By Matt Sigler, PMI Technical Director
The Trump Administration has proposed cuts to the EPA’s 2018 budget that include eliminating the EPA WaterSense program. PMI is fighting these cuts aggressively by meeting with the staffs of dozens of U.S. congressional offices and writing letters to the EPA administrator and key U.S. lawmakers. It is a good time to revisit PMI’s policy, based on direction from our Board of Directors, toward proposed changes to WaterSense water consumption levels for plumbing fixtures and fittings at different levels of government.
PMI supports WaterSense as a voluntary program. EPA WaterSense is a partnership program sponsored by the U.S. EPA. The program works to promote water efficiency and enhance the market for water-efficient plumbing products. Like the EnergyStar program that helps consumers choose energy-efficient appliances, WaterSense helps consumers choose water-efficient plumbing products that use 20% less water than those that only meet Federal regulations, without sacrificing performance.
However, when a jurisdiction is looking to mandate lower consumption levels in response to water shortages, PMI promotes harmonization on proven, efficient, effective WaterSense levels. Only then does PMI support “mandating” WaterSense products. It should be noted that on December 22, 2010, the U.S. Department of Energy (DOE) waived the preemption requirement that prohibited states from going lower than federal regulations (Energy Policy Act of 1992) for faucets, showerheads, water closets and urinals. Therefore, it is perfectly legal for a city or state to consider lower water consumption requirements for such plumbing fixtures and fittings. When a city or state has made the decision to go lower, we do not want them to consider going to levels lower than the WaterSense program that have not been PMI’s Approach to EPA’s WaterSense Program: Voluntary! Unless … tested to the same performance requirements as WaterSense products, and that are commonly pushed by environmental organizations. PMI’s goal is to ensure that such legislation is technically accurate and does not cause an undue burden on our members. Most recently, PMI took this approach with legislation in New York (A5699 and S4591) and Massachusetts (H.3404).
On a national level, or in the base plumbing codes such as the International Plumbing Code or Uniform Plumbing Code, PMI’s approach is much different. When proposals are made to lower the water consumption requirements for plumbing fixtures and fittings to WaterSense levels on the national level or in the base plumbing codes, PMI objects to such actions since federal regulations govern water consumption requirements on the national level, undermining our foundational belief that participation in WaterSense should be voluntary. In addition, PMI opposes efforts to adopt WaterSense levels at the national level or in base plumbing codes as this adoption would force EPA or code/standard organizations with green codes and standards to lower their water consumption requirements below those currently prescribed by the WaterSense program. Such water consumption levels could prove to be detrimental not only to public health, but system performance as well.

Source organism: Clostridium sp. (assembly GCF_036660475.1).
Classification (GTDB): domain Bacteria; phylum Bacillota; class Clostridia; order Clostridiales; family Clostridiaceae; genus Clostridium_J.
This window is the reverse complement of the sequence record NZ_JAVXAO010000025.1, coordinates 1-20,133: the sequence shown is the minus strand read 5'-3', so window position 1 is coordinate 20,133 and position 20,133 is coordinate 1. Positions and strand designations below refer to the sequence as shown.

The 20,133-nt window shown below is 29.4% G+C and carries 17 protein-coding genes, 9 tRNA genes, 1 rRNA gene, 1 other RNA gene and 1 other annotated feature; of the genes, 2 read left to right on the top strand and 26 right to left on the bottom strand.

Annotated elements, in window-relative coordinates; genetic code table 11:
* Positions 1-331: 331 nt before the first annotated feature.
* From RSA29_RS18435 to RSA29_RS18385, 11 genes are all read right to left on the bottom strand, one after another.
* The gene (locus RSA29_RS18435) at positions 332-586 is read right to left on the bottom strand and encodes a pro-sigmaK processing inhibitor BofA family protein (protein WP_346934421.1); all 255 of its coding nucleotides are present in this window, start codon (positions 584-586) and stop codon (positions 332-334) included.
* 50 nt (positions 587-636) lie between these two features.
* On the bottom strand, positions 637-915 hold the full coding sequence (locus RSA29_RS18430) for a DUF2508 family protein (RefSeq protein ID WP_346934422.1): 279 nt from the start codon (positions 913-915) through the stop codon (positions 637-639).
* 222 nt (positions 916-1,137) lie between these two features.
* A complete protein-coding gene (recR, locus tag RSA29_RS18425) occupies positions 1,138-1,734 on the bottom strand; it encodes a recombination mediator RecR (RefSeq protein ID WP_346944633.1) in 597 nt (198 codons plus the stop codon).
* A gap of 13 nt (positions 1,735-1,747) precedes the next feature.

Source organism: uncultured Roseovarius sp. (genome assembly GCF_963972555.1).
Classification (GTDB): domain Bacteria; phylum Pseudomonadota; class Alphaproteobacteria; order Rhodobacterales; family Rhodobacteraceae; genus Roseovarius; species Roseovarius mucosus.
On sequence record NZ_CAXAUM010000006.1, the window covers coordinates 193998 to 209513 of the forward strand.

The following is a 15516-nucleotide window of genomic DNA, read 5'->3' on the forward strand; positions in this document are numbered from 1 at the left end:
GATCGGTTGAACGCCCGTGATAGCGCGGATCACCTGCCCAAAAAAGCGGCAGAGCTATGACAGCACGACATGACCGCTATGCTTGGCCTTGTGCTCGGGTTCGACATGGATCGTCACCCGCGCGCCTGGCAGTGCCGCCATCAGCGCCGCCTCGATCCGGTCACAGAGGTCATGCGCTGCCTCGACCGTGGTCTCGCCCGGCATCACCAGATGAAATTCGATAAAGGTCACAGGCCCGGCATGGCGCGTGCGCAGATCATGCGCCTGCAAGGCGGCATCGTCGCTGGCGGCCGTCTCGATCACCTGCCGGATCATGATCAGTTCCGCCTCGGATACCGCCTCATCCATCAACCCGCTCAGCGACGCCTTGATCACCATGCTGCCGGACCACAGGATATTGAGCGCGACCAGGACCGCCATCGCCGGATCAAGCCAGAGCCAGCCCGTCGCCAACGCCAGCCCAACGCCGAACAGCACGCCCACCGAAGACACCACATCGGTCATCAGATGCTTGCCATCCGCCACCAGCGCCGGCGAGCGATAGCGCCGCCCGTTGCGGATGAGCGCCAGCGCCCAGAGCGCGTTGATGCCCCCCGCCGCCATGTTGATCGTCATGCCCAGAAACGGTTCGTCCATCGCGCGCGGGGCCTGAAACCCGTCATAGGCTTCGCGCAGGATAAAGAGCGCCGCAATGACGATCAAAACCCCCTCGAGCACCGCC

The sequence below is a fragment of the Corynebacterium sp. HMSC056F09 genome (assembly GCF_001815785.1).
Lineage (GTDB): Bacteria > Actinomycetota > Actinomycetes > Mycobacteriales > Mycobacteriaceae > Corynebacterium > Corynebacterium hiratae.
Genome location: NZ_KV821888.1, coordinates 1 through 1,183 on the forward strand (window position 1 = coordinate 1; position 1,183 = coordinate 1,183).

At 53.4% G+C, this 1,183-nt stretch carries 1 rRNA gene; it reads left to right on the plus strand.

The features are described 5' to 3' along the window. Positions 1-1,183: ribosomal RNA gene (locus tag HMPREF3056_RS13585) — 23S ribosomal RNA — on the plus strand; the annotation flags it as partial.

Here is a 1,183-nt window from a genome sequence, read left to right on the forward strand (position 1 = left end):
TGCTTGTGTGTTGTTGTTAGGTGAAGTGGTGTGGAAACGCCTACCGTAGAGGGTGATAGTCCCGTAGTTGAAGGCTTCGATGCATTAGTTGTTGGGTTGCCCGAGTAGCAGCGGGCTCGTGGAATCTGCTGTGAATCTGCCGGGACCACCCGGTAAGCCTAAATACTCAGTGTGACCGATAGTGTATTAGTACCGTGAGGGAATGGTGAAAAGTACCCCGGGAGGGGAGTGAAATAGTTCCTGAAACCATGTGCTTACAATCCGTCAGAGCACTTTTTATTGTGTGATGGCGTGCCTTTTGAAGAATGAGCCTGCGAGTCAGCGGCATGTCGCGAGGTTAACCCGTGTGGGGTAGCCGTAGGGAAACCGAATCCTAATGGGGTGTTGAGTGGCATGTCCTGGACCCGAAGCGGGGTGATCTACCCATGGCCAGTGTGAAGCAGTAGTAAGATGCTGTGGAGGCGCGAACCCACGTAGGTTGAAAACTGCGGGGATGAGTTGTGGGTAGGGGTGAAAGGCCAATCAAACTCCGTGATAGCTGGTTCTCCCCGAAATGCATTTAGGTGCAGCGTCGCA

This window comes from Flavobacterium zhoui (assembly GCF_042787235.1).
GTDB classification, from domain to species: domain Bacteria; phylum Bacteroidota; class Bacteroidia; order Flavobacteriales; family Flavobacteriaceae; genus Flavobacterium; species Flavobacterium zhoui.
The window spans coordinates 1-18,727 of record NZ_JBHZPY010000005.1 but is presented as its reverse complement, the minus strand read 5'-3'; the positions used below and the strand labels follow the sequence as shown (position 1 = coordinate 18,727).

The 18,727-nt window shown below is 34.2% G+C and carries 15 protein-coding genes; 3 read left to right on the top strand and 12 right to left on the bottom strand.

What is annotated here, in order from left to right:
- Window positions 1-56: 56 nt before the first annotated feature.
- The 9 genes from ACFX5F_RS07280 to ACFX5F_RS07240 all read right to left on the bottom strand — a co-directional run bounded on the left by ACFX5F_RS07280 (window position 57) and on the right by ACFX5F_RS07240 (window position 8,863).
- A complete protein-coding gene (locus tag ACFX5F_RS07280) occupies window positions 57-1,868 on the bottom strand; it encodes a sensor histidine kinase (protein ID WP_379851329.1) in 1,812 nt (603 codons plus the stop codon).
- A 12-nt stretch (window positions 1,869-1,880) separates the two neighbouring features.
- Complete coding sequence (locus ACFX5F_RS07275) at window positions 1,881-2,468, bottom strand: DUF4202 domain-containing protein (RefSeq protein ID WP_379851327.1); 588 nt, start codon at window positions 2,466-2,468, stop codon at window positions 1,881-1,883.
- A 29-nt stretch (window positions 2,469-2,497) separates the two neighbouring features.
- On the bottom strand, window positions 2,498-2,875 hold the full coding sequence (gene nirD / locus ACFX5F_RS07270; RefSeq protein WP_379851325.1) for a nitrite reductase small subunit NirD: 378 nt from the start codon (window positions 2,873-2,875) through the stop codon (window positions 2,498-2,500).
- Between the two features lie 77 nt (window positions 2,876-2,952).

PMI believes that the WaterSense program must be allowed to continue its mission of “market transformation.” The PMI Water Sense Penetration Study (goo.gl/fqPmNF) shows there is tremendous potential for water savings to be had by encouraging wider adoption of effective, efficient WaterSense products which are readily available now. The key to increased water efficiency throughout the U.S. exists today! PMI encourages state and local levels of government and consumers to focus on wider adoption of the WaterSense program and products, rather than looking to new, lower and untested flow rates. WaterSense products cannot save water if they are sitting on store shelves.
PMI promotes the need for increased collaboration by state and local level policy makers to encourage greater penetration of the products for greater water efficiency and savings. We continue to be an enthusiastic advocate for the WaterSense program. PMI recently sent a letter to the EPA Administrator underscoring the need to preserve and maintain WaterSense and our lobbyist, Stephanie Salmon, has made over 50 Hill visits already this year, advocating for the longevity of EPA Water Sense. We are actively working with Senate staff on a water bill which includes WaterSense authorization.
As PMI aggressively fights to preserve the WaterSense program, we will stay true to our WaterSense policy as we work with different levels of government and code bodies. Learn more about the EPA WaterSense program here: goo.gl/VQLECp.
By Barbara C. Higgens, PMI CEO/Executive Director
This issue of Ripple Effect features a look back at our PMI Board of Directors presidents (and one chairman) from the date of PMI’s re-birth in 1998. Each one left his/her own unique imprint on the organization. Some led from the front with innovative ideas and fanfare. Others moved quietly behind the scenes and affected changes in a more subtle but equally effective way. Much has been written about individuals like Abraham Lincoln, who history seems to have put in place to achieve a particular goal. The same can be said about our PMI board leadership, starting with Bill O’Keeffe (Symmons) who was the last to carry the title of “Chairman of the PMI Board of Directors” before the bylaws changed the role to “Board President.”